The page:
Last week saw an extraordinary event in Washington; a rare sight, the smiling leaders of Denmark, Finland, Iceland, Norway and Sweden, and a smiling Obama. This state visit of the Nordics was in diplomatic parlance, a scoop. It was not a party really, but the outside spectator could have mistaken it for one. The Nordic leaders spent most of last Friday at the White House: first for a long conversation with the President, then, in what counts for a really big deal, a state dinner in the evening. The discussions were serious and covered the most urgent issues facing the transatlantic community. But the latter must have been a fun, to the liking of the Obamas, because the President suggested that Danish Prime Minister Lars Løkke be invited to next years' White House Correspondents Dinner, as a performer.
As I had the opportunity to tell one of the foreign ministers, the way to judge the importance of this summit is to watch how many leaders in Europe have been biting their nails and asking "why not me." Envy is a terrific way to measure success. The reasons for the visit are obvious. The Nordic countries have worked hard to make this happen. Invitations as we know don't just happen. It was a demonstration of the close ties and America's respect for the five countries, which while quite different, are an entity nonetheless.
This event was also a statement about the appreciation for the rock-solid democratic foundations, and the ability of the Nordics to find a balance between market forces and taking care of people. And it is also about their stabilizing and constructive role in international politics, for the United States and European relationship, at a time when the pillars of this relationship and the international security architecture as a whole, are under attack. It is surely also a message to Poland, Hungary, Austria and others that regardless of the crisis facing all of us, the U.S. will continue to value democracy, free speech, the separation of power and checks and balances over authoritarian rule.
But then, when all the back patting is done and all the congratulatory notes have reached Copenhagen, Helsinki, Reykjavik, Oslo and Stockholm, the leaders need to draw some lessons and understand that there is a sense of urgency to follow up on the summit. The Nordic countries individually and as a group must use the attention and their limited, but very important influence to the fullest in order to protect the transatlantic relationship, which is being challenged both in Europe and in the United States. There might come a time, and this time could come soon, when it will rest upon the Europeans, to hold the attention of the U.S. The Nordics have an indispensable role. They must be the spokesmen in Europe for increased cooperation in both security and defense, in economics, trade and business, in science, education and research, in social innovation. They must continue to hold hands with the U.S. to work on climate, the Arctic and energy, showing the way for others.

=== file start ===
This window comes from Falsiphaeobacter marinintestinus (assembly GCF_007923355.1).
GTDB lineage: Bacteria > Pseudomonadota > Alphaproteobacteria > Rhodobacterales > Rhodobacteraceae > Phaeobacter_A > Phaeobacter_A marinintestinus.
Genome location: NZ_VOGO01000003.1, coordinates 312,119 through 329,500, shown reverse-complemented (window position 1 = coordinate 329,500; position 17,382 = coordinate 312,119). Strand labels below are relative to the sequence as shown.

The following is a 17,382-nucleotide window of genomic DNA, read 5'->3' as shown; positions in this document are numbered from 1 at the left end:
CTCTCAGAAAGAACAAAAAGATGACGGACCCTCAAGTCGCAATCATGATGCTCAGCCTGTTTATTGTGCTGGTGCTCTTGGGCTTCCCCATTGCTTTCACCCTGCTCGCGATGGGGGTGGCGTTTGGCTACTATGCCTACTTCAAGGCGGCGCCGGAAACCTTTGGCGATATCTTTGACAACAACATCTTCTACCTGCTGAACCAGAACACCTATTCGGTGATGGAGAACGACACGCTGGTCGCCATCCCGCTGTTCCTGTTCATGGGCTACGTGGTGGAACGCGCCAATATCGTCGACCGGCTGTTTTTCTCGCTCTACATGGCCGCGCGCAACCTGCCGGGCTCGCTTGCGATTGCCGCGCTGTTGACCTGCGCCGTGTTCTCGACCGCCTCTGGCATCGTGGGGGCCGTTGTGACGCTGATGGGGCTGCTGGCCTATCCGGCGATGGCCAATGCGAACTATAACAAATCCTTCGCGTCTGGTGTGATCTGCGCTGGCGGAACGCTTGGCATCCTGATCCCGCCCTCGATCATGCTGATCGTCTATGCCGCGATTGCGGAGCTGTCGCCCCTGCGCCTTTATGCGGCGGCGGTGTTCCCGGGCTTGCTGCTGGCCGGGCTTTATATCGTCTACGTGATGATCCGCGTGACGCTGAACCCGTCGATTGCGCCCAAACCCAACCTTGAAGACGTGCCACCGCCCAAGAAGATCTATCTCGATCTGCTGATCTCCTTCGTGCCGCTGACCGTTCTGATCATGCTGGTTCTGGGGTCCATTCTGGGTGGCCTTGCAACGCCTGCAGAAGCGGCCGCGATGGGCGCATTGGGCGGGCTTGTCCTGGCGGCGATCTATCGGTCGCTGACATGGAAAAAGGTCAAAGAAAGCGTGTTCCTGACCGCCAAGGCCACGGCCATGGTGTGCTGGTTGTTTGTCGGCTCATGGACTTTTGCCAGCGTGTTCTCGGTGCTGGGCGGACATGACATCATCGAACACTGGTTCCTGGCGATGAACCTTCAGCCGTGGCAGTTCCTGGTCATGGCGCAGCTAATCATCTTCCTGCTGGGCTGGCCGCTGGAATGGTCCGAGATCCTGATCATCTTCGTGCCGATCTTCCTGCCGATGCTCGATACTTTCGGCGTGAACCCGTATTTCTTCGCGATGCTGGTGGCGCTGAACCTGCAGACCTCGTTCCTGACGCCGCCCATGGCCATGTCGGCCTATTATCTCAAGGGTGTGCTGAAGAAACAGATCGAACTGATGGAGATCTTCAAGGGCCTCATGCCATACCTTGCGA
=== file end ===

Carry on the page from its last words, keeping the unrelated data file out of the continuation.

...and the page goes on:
The Nordic countries must also keep working on their image in the United States. There is still too much misunderstanding about their societies; illusions about the nature of their political and social system. They must repeatedly tell Americans that they are democracies, with market economies, which have found very different roads to social well-being.They must continue to make clear that they are "Capitalism with a Heart". It is easier said than done, when we have moved on to the two hour news cycle and Americans are paralyzed by the brutal election campaign. But it is doable: there is a keen interest in America to get the next phase of development right, and the Nordics are a great source of inspiration.
They know exactly what is on the agenda, Obama and the Nordic leaders have agreed on an impressive list of issues they will focus on in their future cooperation. This is great, and they must start implementing the items immediately. To the list of things to do I would however add two, just to make clear that the Washington think tank world is focused on this as well.
One, they must be the leaders in Europe in the fight against anti-American sentiment, which has been the infectious disease hitting way too many countries. It seems to spare no one, including countries which owe their freedom (like all of Europe?) and democracy, the peaceful development of their economies and their security to the United States. The Nordics must tell Europe not to take this relationship for granted. The plague of anti-Americanism is spreading and in the long run will never hurt the United States as much as it will Europe and its ability to deal with its enormous challenges.
They must also push as hard as possible to forge even more personal relationships between Nordics and Americans on all levels, from all walks of life, politicians, scholars, business leaders, artists and the people in every country who define and make us what we are. Because if and when the ties that bind us together as family begin to fray, these personal relationships will keep us together.
Skål, skál, cheers and kippis sille to that!